Last updated on January 2nd, 2022 at 06:50 pm
Everyone likes to talk about the successful parts about selling on Amazon.
You often see the exciting screenshots and massive sales numbers.
But, how often do you hear people talk about their failures?
Answer is, not much.
Failure is scary and it pushes people away.
But, it’s very important to understand why people fail.
In fact, I really enjoy hearing people’s failure stories more than the successful ones. It often feels more authentic and real because the storyteller has nothing to hide. It’s also incredibly valuable to those listening, which is why I want to share with you my very own Amazon FBA failure story and what went wrong.
Table of Contents
My First Failed Product
Since I no longer sell this product and will not touch it with a ten foot pole, I have no fear in revealing what I sold.
Voila! Monthly Baby Stickers.
Now, just to be clear, this is not my actual brand nor product but this is what I tried to sell…
And failed miserably.
Why Did I Choose This Product?
A few months into my FBA journey and my very first product was selling just okay. I had launched at the end of the season on a seasonal item (I know… stupid), and I was anxious to get something else moving.
With some research I stumbled on this and thought it was interesting. Based on reviews it looked like low competition and the first page results showed a lot of different designs so I figured I could differentiate with my own design.
Jungle Scout showed multiple sellers doing more than 300 units per month so I felt that the sales demand was there. It looked like a low risk product with potentially a decent return.
I ended up finding a supplier on Alibaba at a good price. They were charging roughly $1.20 per unit including the packaging. I hired a designer and had 24 custom stickers created as well as a beautiful package design.
The quality was rock solid and I figured I’d go all in and buy 1,000 units so that I could have a successful launch.
What Went Wrong?
When the product arrived, I kicked on PPC and worked hard at getting some initial reviews.
The first few weeks were pretty rough. Sales were inconsistent and PPC, although not expensive, was not driving a lot of new sales for me.
Thinking that I could solve the problem with a launch, after getting around 10 reviews, I used Viral Launch and gave away over 100 units.
Eight days later and several hundred dollars in the hole and I had made it to page one for my main keyword!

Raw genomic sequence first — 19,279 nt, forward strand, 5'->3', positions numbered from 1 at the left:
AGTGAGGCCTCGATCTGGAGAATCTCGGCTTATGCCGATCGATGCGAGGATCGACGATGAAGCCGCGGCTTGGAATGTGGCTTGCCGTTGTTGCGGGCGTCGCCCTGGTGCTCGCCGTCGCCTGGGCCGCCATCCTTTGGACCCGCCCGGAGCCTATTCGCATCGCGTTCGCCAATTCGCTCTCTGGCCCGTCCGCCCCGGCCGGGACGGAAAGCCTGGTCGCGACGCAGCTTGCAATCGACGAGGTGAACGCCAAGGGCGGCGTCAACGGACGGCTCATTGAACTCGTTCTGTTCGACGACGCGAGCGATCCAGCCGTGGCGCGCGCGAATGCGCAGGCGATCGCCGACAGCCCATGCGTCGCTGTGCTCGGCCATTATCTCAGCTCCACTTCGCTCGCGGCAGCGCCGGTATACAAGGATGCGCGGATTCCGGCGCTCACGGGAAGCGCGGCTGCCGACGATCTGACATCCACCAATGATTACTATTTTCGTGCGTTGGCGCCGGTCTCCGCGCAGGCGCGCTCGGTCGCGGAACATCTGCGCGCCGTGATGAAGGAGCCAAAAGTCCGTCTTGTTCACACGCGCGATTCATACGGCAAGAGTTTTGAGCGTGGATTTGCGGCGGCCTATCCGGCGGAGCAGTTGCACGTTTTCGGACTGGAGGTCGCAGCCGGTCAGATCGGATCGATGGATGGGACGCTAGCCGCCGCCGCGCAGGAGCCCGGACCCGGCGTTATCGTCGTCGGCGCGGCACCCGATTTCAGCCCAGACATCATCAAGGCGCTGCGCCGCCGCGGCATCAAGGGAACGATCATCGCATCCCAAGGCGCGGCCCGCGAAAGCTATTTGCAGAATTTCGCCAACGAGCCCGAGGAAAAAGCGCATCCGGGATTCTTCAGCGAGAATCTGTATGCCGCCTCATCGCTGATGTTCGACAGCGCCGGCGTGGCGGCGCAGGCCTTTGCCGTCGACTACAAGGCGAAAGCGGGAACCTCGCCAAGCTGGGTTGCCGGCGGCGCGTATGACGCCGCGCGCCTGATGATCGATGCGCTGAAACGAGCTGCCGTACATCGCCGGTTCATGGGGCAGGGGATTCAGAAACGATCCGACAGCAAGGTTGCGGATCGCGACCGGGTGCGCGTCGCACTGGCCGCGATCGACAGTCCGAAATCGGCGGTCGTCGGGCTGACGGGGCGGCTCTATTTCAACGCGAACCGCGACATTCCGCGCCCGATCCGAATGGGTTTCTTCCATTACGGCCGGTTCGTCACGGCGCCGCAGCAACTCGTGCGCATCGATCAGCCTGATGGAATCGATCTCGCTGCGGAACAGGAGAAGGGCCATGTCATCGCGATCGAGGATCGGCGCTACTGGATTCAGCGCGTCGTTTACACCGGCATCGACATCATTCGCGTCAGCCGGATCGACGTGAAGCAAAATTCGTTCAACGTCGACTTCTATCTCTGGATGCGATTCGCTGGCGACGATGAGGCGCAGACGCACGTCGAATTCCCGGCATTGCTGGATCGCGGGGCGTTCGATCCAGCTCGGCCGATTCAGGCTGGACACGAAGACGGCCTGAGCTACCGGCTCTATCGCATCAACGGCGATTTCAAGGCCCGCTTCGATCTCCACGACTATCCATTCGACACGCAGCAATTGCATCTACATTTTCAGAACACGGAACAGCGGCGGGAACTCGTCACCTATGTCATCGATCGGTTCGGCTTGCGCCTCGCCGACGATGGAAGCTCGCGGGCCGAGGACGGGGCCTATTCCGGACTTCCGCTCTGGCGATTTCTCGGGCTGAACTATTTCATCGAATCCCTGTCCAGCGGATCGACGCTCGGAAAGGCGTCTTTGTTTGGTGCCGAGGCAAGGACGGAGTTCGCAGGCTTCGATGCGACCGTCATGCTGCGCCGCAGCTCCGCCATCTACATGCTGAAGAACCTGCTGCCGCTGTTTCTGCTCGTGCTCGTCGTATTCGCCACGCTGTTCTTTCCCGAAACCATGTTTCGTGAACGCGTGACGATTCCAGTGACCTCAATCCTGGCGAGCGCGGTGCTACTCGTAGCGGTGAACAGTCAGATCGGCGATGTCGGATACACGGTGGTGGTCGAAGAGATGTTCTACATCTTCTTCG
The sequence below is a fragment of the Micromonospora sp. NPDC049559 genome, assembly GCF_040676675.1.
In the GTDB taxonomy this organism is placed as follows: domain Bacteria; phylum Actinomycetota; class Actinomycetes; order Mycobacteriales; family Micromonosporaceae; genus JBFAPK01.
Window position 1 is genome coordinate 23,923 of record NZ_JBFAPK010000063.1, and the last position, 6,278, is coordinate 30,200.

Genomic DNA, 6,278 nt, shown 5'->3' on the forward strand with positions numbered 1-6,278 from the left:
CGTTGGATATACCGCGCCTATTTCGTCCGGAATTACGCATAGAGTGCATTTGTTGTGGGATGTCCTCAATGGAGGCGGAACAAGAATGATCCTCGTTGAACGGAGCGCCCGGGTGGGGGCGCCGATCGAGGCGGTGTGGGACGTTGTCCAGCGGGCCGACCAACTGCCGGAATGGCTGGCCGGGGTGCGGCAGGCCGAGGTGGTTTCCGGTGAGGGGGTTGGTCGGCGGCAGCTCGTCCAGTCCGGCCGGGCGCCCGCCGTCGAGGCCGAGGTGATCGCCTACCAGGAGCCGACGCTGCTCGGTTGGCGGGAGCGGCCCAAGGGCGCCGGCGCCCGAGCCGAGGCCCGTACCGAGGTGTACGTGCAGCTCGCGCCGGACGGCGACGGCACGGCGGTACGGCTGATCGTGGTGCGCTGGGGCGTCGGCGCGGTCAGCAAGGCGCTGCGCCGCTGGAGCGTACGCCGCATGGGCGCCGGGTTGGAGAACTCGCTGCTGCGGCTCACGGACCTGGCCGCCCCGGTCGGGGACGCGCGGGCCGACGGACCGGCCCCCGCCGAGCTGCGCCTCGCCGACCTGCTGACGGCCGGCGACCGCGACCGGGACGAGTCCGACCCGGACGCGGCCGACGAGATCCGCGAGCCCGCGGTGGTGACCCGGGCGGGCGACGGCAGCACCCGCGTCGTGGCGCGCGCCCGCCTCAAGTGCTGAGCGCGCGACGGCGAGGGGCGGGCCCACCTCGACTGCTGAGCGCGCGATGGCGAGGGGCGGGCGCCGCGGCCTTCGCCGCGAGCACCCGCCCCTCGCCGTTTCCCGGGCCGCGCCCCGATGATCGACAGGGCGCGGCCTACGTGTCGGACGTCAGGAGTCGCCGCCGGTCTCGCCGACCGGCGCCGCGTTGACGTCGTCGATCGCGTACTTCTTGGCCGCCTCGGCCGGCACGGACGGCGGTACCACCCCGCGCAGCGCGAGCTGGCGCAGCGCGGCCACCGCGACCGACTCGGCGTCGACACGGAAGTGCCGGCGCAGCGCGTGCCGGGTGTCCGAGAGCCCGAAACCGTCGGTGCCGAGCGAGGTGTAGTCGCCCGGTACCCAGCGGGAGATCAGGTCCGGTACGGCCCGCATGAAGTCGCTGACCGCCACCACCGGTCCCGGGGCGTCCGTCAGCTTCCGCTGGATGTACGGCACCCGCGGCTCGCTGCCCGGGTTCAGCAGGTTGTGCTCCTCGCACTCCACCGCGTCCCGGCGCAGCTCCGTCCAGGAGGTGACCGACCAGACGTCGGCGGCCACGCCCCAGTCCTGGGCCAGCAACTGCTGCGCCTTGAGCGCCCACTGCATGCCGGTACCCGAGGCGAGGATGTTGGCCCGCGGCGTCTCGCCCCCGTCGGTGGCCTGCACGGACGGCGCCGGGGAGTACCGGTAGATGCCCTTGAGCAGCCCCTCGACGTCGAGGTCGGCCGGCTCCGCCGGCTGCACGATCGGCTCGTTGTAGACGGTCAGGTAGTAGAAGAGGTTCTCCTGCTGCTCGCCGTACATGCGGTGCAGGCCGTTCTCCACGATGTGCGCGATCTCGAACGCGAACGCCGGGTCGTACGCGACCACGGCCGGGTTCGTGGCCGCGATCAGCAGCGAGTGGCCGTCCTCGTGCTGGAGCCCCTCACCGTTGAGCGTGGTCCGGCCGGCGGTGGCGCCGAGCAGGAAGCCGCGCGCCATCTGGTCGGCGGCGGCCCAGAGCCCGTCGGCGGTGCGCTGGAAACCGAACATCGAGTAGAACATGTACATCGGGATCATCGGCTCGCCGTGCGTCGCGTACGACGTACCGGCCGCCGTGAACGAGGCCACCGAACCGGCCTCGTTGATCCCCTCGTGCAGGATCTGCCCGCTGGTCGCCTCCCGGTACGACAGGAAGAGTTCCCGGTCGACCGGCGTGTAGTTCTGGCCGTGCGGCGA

But nothing happened…
Organic sales did not come pouring in as expected.
In a few days, my listing dropped off of page one and into the abyss of page 2 and beyond.
So what happened?
Why didn’t this product work?
Well, the problem was that I didn’t do good research. Sure, the numbers looked okay but I didn’t understand the market.
People (mostly women) were buying these types of products and I didn’t understand their perspective or tastes. Most have highly specific tastes for such a product and will only buy what absolutely fits in with their preferences.
This makes market research and design a crucial step in selling this type of product. What I thought looked like a great design did not resonate with a majority of people who came across my listing.
Furthermore, although at first it appeared that their was low competition for this product, I failed to look at the actual number of listings, which is more than 2,000!
What this means is that there are literally thousands of similar sets of monthly baby stickers and only a handful of sellers who are actually making money. The sales distribution is quite poor and simply put, the market is not big enough to support the number of sellers.
Last but not least, my product did not really stand out from the rest. If you scroll through all of the listings, many of them look virtually the same with only a few design changes. The concept, however, is exactly the same all across the board. This is perfect example of a “me too” product and something that you should avoid!
What Would I Change?
I would personally avoid this category unless you have your own baby or have experience with this niche. However, if I absolutely had to sell this again, I would look for a bundling opportunity.
What does that mean?
I would do some in-depth research on what people are buying the most with this type of product. If you scroll down on any listing you will see what customers “Frequently bought together” and “Customers who bought this item also bought,” which is very useful information.
Based on what I’m seeing on a number of these listings I would likely make a whole “baby milestone set” which would include stickers, a memory book, and possibly a blanket. I would have it all designed with the same theme and priced at an amount lower than if you purchased them all individually.
When people say “add value” and “differentiate” in the private label world, THIS is what they’re talking about. Taking a “me too” product and getting better photos does not “add value.” Sure, maybe it’s marketed better but that is only one piece of this puzzle.
Learn From My Mistakes
If anything, take this blog post and learn from it so you can avoid the mistakes I made. There is nothing worse than having hundreds of units of unmovable inventory.
Take your time to do good product research and really understand the market you are selling to. Look up Facebook groups, blogs, forums, and read about what people are saying.
It will obviously take some extra time and effort but it will also payout big time when you launch a killer product that takes off right when it lands at Amazon.